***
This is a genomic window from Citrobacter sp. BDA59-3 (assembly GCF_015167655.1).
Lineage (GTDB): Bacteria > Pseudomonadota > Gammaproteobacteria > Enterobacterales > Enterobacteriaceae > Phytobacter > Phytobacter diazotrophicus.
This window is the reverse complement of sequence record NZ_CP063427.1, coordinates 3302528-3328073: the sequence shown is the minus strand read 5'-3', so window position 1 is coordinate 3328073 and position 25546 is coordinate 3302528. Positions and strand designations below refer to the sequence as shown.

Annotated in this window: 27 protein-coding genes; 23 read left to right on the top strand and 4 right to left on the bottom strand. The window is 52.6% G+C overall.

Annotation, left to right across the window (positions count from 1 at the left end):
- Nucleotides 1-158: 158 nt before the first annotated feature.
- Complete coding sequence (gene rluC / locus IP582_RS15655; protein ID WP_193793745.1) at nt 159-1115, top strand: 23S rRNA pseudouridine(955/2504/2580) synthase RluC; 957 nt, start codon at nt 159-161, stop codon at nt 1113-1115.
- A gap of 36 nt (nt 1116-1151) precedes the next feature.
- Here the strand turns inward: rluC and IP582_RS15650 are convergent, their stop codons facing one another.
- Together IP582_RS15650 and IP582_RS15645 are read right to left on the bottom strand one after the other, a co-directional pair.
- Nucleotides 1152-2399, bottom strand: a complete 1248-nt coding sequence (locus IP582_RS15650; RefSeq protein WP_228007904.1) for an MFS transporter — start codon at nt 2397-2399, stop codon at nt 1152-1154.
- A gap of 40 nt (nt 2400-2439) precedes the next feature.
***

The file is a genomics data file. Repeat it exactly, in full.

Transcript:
This is a genomic window from Citrobacter sp. BDA59-3 (assembly GCF_015167655.1).
Lineage (GTDB): Bacteria > Pseudomonadota > Gammaproteobacteria > Enterobacterales > Enterobacteriaceae > Phytobacter > Phytobacter diazotrophicus.
This window is the reverse complement of sequence record NZ_CP063427.1, coordinates 3302528-3328073: the sequence shown is the minus strand read 5'-3', so window position 1 is coordinate 3328073 and position 25546 is coordinate 3302528. Positions and strand designations below refer to the sequence as shown.

Annotated in this window: 27 protein-coding genes; 23 read left to right on the top strand and 4 right to left on the bottom strand. The window is 52.6% G+C overall.

Annotation, left to right across the window (positions count from 1 at the left end):
- Nucleotides 1-158: 158 nt before the first annotated feature.
- Complete coding sequence (gene rluC / locus IP582_RS15655; protein ID WP_193793745.1) at nt 159-1115, top strand: 23S rRNA pseudouridine(955/2504/2580) synthase RluC; 957 nt, start codon at nt 159-161, stop codon at nt 1113-1115.
- A gap of 36 nt (nt 1116-1151) precedes the next feature.
- Here the strand turns inward: rluC and IP582_RS15650 are convergent, their stop codons facing one another.
- Together IP582_RS15650 and IP582_RS15645 are read right to left on the bottom strand one after the other, a co-directional pair.
- Nucleotides 1152-2399, bottom strand: a complete 1248-nt coding sequence (locus IP582_RS15650; RefSeq protein WP_228007904.1) for an MFS transporter — start codon at nt 2397-2399, stop codon at nt 1152-1154.
- A gap of 40 nt (nt 2400-2439) precedes the next feature.